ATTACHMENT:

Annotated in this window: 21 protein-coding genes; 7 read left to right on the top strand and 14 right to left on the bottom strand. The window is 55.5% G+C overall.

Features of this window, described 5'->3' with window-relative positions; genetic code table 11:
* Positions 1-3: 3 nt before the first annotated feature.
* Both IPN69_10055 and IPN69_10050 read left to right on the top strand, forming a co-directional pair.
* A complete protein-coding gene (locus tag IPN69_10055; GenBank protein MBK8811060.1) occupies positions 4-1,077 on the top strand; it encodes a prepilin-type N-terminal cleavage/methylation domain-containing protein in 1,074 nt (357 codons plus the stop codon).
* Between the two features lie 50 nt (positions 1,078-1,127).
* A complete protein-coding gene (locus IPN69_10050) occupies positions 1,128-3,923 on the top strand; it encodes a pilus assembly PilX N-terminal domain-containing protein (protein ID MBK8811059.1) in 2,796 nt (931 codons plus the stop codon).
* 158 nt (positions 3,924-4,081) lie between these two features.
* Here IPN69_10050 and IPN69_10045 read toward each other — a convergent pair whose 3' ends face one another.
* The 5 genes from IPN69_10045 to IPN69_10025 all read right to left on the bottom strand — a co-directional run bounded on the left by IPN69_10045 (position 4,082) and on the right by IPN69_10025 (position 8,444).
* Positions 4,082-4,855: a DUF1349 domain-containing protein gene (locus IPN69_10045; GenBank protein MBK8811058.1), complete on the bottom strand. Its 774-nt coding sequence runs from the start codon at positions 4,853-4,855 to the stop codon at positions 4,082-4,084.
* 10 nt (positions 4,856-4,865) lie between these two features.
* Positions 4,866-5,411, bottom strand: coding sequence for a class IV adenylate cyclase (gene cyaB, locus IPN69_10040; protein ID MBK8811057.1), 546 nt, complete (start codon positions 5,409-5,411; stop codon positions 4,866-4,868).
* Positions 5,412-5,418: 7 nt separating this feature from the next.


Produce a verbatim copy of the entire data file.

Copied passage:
Annotated in this window: 21 protein-coding genes; 7 read left to right on the top strand and 14 right to left on the bottom strand. The window is 55.5% G+C overall.

Features of this window, described 5'->3' with window-relative positions; genetic code table 11:
* Positions 1-3: 3 nt before the first annotated feature.
* Both IPN69_10055 and IPN69_10050 read left to right on the top strand, forming a co-directional pair.
* A complete protein-coding gene (locus tag IPN69_10055; GenBank protein MBK8811060.1) occupies positions 4-1,077 on the top strand; it encodes a prepilin-type N-terminal cleavage/methylation domain-containing protein in 1,074 nt (357 codons plus the stop codon).
* Between the two features lie 50 nt (positions 1,078-1,127).
* A complete protein-coding gene (locus IPN69_10050) occupies positions 1,128-3,923 on the top strand; it encodes a pilus assembly PilX N-terminal domain-containing protein (protein ID MBK8811059.1) in 2,796 nt (931 codons plus the stop codon).
* 158 nt (positions 3,924-4,081) lie between these two features.
* Here IPN69_10050 and IPN69_10045 read toward each other — a convergent pair whose 3' ends face one another.
* The 5 genes from IPN69_10045 to IPN69_10025 all read right to left on the bottom strand — a co-directional run bounded on the left by IPN69_10045 (position 4,082) and on the right by IPN69_10025 (position 8,444).
* Positions 4,082-4,855: a DUF1349 domain-containing protein gene (locus IPN69_10045; GenBank protein MBK8811058.1), complete on the bottom strand. Its 774-nt coding sequence runs from the start codon at positions 4,853-4,855 to the stop codon at positions 4,082-4,084.
* 10 nt (positions 4,856-4,865) lie between these two features.
* Positions 4,866-5,411, bottom strand: coding sequence for a class IV adenylate cyclase (gene cyaB, locus IPN69_10040; protein ID MBK8811057.1), 546 nt, complete (start codon positions 5,409-5,411; stop codon positions 4,866-4,868).
* Positions 5,412-5,418: 7 nt separating this feature from the next.